Esau McCaulley“A Nation on Fire Needs the Flames of the Spirit” – One of the voices I would encourage you to listen to very closely in this moment is that of Dr. Esau McCaulley, professor of New Testament at Wheaton College. Here is a recent sermon he delivered on Pentecost that ties together the fires of the Holy Spirit and the fires of the current protests. You may also enjoy Ed Stetzer’s 4-part interview with him here:


vidar-nordli-mathisen“5 Ways Your Predominantly White Church Can Work for Racial Justice and Reconciliation” – From Pastor Rich Villodas of New Life Fellowship in New York City: “As a pastor of color who leads a very multi-ethnic and multi-cultural church, I often get asked by other pastors and leaders around the country how white, homogeneous churches can embody the gospel’s claim that a new communal identity is possible in a setting not given to reconciliation. I want to suggest that while not every church is going to reflect multi-ethnicity, predominantly white churches in predominantly white neighborhoods can still do their part in connecting the gospel to race.”


Chotiner-FrustrationBehindProtests“Bryan Stevenson on the Frustration Behind the George Floyd Protests” – Some of you may be familiar with the book or movie Just Mercy, featuring the work of Bryan Stevenson, a civil-rights lawyer and the founder of the Equal Justice Initiative.  Here is an interview with him by Isaac Chotiner helping explain what is going on underneath the protests happening around our cities and nation. He says: “We need to reckon with our history of racial injustice. I think everything we are seeing is a symptom of a larger disease.”


LCMS Black Clergy Caucus“Lutheran Church–Missouri Synod Black Clergy Caucus Statement on George Floyd” – My maternal grandmother always prayed that I would become a minister in the Lutheran Church–Missouri Synod. She would often mention to me as I was in training for ministry, “The Lutheran Church could use some nice young ministers.” Because of that, I’ve always had a fondness for the LCMS which fits quite well with being here in Milwaukee where I currently serve in a non-denominational church (sorry, grandmother!). I must confess I did not know there was a black clergy caucus for the LCMS rooted in the south. This statement by that group in relation to the killing of George Floyd captured my attention.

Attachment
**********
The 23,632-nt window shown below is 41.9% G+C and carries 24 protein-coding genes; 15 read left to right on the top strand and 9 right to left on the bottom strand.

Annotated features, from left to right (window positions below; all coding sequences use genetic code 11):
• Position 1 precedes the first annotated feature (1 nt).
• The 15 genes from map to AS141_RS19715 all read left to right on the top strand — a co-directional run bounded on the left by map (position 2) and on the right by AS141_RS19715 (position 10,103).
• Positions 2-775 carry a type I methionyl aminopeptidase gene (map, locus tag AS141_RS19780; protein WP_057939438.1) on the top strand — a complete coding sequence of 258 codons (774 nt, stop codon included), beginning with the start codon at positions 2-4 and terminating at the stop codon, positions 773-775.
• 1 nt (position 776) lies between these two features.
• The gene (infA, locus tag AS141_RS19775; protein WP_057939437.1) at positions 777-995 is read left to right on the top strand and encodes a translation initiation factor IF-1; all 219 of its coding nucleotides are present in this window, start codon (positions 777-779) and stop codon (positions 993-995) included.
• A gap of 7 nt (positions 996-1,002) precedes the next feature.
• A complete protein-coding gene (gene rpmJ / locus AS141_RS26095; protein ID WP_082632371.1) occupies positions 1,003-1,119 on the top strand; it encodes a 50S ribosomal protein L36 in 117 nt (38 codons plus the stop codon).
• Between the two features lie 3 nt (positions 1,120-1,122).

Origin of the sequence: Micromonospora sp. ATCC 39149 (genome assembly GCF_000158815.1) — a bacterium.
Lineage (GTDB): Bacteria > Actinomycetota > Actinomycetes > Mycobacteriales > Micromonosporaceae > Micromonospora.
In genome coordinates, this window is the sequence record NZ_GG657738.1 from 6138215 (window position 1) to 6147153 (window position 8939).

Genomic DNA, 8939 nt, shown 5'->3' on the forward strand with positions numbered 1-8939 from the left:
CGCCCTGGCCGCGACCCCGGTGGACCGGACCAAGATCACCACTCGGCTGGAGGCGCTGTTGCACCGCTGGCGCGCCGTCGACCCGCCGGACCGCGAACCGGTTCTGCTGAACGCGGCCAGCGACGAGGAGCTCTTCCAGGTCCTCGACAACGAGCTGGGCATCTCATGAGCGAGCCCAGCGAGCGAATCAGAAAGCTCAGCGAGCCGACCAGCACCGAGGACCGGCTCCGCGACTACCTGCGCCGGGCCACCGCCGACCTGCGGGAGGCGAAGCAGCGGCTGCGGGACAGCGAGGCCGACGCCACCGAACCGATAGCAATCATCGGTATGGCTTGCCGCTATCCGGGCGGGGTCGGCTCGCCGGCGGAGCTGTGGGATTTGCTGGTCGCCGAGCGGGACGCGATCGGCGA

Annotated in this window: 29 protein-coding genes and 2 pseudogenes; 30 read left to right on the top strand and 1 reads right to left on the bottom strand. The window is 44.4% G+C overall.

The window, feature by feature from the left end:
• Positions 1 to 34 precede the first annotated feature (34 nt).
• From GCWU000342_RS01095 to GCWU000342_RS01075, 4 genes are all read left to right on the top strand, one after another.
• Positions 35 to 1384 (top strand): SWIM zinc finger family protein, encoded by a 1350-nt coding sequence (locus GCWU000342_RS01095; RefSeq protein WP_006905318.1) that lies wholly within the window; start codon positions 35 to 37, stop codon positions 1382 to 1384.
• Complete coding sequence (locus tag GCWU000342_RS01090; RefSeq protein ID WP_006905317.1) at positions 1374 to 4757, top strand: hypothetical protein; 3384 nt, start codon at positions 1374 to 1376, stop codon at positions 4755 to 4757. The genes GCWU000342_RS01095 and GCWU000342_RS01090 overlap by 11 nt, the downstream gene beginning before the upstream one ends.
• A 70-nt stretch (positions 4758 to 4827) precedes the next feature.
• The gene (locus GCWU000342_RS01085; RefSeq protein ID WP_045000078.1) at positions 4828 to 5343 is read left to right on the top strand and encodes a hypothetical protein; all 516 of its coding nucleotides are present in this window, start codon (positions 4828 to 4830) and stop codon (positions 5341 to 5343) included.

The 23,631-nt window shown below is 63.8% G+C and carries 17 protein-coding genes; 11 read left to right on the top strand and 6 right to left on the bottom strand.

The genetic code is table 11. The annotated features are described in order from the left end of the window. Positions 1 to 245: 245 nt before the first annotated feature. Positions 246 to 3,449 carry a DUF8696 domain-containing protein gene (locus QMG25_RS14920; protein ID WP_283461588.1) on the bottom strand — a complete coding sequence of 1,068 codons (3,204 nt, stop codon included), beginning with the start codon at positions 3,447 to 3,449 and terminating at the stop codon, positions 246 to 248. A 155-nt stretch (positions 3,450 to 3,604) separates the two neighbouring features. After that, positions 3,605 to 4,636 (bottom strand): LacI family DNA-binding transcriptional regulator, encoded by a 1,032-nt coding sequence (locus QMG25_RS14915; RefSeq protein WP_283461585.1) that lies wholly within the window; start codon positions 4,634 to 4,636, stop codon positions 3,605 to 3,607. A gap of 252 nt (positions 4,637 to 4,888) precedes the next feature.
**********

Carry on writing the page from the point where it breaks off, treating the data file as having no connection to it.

Armenian_woman_kneeling_beside_dead_child_in_field“What Turkey Did to Its Christians” – Gabriel Said Reynolds at Commonweal: “A traveler in Ottoman Turkey in the mid-nineteenth century would have discovered a robust and diverse Christian presence of different denominations and ethnicities, including Armenians, Greeks, and Assyrians. There were between 3 and 4 million Christians in what is now Turkey—around 20 percent of the total population. They were spread throughout the area, from Thrace in the northwest to the far-eastern regions of Anatolia beyond Lake Van, where Armenians likely outnumbered Turks. By 1924, through three successive waves of massacre, deportation, abduction, and forced conversion, Christians had been reduced to 2 percent of Turkey, and almost all who remained would depart in the following decades.”


President Trump Bible“American Bible Society leader: Don’t use the Bible as a political ‘prop'” – The Bible has served as an important symbol in many contexts beyond the church from swearing oaths in court to public readings of Scripture at ceremonies. This is because the Bible holds words that are powerful for our souls and meaningful in the public consciousness. This last week President Trump received a lot of attention for using the Bible in a photo shoot at St. John’s Church near the White House. Here are a few other reactions at various points along the opinion spectrum from evangelist Franklin Graham,  presiding bishop of the Episcopal Church Michael Curry, and Kate Shellnutt’s reporting on the range of Christian responses to the event. Regardless of your opinion, this is probably the top news story featuring the Bible in the past week, and also raises significant questions about the interface of faith and the public square.


family“Facing A Crisis Of Family Formation” – From Yuval Levin, author of The Fractured Republic and A Time to Build: “The idea that the family is an institution at all is hard to deny and yet difficult to comprehend. This is in part because the family occupies a distinct space between two meanings of the term “institution.” It is not an organization exactly, but neither is it quite a practice or a set of rules or norms. In a sense, the family is a collection of several institutions understood in this latter way—like the institution of marriage and the institution of parenthood. The family arranges these institutions into a coherent and durable structure that is almost a formal organization. It resists easy categorization because it is primeval. The family has a legal existence, but it is decidedly pre-legal. It has a political significance, but it is pre-political too. It is pre-everything.


Greek Orthodox“Greek Orthodox Church rules yoga is ‘incompatible’ with Christianity” – In other news, here is this from another part of the world. From time to time, I am asked interesting questions as a pastor about what I think about certain issues, popular practices, or cultural phenomena. These issues can be tricky to speak to because of the nuances of applying Scripture to contemporary issues. Sometimes we get it right and sometimes we get it wrong. This one caught my eye as the Greek Orthodox Church reacted to yoga during the pandemic.


 

Music: Common Hymnal (featuring Dee Wilson),Rose Petals,” from Common Hymnal

[I do not necessarily agree with all the views expressed within the articles linked from this page, but I have read them myself in order to make me think more deeply.]